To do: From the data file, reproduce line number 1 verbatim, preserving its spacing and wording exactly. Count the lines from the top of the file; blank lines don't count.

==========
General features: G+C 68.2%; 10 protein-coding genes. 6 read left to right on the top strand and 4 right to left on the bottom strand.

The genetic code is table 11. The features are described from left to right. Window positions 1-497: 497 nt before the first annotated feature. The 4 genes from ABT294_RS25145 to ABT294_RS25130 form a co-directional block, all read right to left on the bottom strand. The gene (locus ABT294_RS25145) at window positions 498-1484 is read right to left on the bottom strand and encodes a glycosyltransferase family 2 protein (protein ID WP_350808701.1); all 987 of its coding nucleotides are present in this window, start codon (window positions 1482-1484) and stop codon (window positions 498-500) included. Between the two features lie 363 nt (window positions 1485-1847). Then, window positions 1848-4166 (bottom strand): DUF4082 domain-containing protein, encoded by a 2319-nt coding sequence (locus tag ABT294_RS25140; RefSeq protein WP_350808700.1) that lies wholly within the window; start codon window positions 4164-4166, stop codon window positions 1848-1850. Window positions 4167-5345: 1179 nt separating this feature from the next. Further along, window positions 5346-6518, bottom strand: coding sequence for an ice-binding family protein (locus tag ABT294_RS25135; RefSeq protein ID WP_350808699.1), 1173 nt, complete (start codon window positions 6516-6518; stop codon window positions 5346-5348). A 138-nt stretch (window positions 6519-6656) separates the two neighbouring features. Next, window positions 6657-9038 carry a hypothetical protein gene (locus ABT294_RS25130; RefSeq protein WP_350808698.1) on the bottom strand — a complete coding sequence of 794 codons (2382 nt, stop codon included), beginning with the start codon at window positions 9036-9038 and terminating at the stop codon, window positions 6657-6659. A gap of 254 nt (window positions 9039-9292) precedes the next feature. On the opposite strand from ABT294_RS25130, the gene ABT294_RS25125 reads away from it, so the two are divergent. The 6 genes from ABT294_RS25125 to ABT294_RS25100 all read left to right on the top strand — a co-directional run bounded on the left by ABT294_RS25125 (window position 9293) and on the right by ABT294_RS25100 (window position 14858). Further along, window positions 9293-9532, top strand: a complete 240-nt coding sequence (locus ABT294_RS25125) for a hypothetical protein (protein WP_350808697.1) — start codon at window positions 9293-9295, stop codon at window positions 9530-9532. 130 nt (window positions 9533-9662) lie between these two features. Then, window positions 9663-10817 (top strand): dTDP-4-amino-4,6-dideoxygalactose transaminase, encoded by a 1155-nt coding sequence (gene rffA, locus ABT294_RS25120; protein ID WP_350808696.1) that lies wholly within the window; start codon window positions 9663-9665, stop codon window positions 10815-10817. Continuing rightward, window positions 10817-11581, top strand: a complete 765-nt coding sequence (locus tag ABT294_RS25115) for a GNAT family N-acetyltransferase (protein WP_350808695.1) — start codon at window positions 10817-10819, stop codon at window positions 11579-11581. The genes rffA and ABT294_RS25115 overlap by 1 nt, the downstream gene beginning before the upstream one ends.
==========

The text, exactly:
General features: G+C 68.2%; 10 protein-coding genes. 6 read left to right on the top strand and 4 right to left on the bottom strand.